- Qualified higher education expenses include tuition and fees, books, supplies and equipment, computer equipment, peripherals, Internet access and software, room and board (if enrolled at least half time), as well as expenses for special needs services.
- Qualified elementary and secondary education expenses include tuition and fees, books, supplies and equipment, academic tutoring, computer equipment, peripherals, Internet access and software, room and board, uniforms, and transportation, as well as expenses for special needs services.
The annual contribution limit is $2,000 (combined) from all sources for all Coverdell education savings accounts for the same beneficiary. Excess contributions are subject to a 6% excise tax. Contributions must end when the beneficiary reaches the age of 18, unless the beneficiary is a special needs beneficiary. The Coverdell education savings account must be fully distributed within 30 days after the beneficiary reaches age 30, unless the beneficiary is a special needs beneficiary, or the beneficiary dies.
Contributors to a Coverdell education savings account are subject to Income phaseouts of $95,000 to $110,000 for single filers and $190,000 to $220,000 for married filing jointly. Contributors who file as married filing separately are ineligible. The income phaseouts for the Coverdell education savings accounts are not adjusted for inflation. (Contributions may also be made by corporations, trusts and other organizations, without regard to income.)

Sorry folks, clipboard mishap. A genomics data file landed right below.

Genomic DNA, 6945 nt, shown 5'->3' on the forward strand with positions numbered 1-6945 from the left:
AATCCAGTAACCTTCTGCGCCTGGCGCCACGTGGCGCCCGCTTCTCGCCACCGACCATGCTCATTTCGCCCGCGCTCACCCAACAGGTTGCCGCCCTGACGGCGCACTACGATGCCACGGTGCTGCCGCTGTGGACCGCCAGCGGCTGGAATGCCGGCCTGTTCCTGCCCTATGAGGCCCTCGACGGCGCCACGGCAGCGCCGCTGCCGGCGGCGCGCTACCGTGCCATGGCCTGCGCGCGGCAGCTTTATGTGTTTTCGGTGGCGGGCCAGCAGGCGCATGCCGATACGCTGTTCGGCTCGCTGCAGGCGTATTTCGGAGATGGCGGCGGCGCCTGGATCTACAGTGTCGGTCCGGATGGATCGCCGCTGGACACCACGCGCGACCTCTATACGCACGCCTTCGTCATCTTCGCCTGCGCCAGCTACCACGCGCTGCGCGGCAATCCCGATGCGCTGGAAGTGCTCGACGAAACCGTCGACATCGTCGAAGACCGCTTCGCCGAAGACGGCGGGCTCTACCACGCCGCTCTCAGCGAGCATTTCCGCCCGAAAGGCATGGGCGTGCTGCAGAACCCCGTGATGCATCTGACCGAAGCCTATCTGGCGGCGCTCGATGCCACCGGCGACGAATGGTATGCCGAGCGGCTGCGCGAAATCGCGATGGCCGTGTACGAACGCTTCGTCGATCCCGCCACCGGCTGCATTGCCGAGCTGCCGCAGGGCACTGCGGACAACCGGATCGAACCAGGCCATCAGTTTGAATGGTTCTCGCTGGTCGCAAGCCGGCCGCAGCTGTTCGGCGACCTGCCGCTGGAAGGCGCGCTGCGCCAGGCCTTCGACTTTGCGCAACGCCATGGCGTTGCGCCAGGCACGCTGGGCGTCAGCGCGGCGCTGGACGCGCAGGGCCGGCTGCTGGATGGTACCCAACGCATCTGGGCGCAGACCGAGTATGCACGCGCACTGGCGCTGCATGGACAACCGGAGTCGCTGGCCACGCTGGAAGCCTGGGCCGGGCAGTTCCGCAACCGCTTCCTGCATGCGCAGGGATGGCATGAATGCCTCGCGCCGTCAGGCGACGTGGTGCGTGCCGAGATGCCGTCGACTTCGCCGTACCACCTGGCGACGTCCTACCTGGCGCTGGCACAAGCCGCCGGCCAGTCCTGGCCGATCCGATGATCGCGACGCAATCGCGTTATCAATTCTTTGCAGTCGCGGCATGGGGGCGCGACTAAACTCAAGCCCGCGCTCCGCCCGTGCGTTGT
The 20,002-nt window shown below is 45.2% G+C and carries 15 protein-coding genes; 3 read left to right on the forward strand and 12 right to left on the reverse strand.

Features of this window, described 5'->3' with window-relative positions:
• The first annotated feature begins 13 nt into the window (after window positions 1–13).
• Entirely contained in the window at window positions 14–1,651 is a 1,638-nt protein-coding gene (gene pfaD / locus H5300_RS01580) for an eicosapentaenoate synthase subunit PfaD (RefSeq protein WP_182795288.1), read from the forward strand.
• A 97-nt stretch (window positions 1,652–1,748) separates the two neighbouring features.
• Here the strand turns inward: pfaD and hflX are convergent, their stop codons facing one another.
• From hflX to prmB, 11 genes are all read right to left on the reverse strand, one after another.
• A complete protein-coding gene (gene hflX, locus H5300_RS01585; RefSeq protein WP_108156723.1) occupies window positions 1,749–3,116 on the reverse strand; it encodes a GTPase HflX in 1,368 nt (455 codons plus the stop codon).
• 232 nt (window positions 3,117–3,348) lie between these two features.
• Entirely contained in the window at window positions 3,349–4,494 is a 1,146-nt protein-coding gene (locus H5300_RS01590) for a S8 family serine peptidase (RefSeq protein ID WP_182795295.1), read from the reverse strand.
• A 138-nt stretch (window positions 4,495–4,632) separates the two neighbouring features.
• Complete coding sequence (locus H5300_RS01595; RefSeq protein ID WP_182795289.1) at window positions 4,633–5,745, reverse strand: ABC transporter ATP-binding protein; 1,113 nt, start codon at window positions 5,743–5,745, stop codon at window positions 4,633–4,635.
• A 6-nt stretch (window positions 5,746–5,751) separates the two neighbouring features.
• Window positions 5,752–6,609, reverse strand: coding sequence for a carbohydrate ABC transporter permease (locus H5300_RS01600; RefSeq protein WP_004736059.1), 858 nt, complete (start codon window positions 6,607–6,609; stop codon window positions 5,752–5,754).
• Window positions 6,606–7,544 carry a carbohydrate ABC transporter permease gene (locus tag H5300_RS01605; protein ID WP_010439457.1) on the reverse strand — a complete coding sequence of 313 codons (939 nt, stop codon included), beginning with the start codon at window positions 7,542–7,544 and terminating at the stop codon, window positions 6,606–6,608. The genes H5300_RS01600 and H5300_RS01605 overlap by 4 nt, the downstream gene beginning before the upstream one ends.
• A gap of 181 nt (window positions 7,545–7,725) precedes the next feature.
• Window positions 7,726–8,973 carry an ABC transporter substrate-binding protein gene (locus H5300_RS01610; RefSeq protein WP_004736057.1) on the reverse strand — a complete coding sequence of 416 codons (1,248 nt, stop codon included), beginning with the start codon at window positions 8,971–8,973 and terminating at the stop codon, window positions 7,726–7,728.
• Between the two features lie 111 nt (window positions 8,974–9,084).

Coverdell education savings accounts may be rolled over into a 529 college savings plan, but not vice versa.
Eligibility for 529 College Savings Plans
Earnings within a 529 college savings plan and distributions to pay for qualified higher education expenses are tax-free.
Qualified higher education expenses include tuition and fees, books, supplies and equipment, computer equipment, peripherals, Internet access and software. room and board (if enrolled at least half-time), and as well as expenses for special needs services. Qualified expenses also include up to $10,000 per year in elementary and secondary school tuition, expenses for certain apprenticeship programs (fees, books, supplies and equipment), and up to $10,000 in student loan repayment (lifetime limit per borrower) for each of the beneficiary and the beneficiary’s siblings.
529 plans have no income phaseouts and no age limits. 529 plans have no annual contribution limits, other than gift tax considerations. The annual gift tax exclusion is $17,000 in 2023. Five-year gift-tax averaging, also known as superfunding, can be used to make a lump-sum contribution equal to five times than annual gift tax exclusion and will be treated as occurring over a five-year period. Aggregate limits vary by state.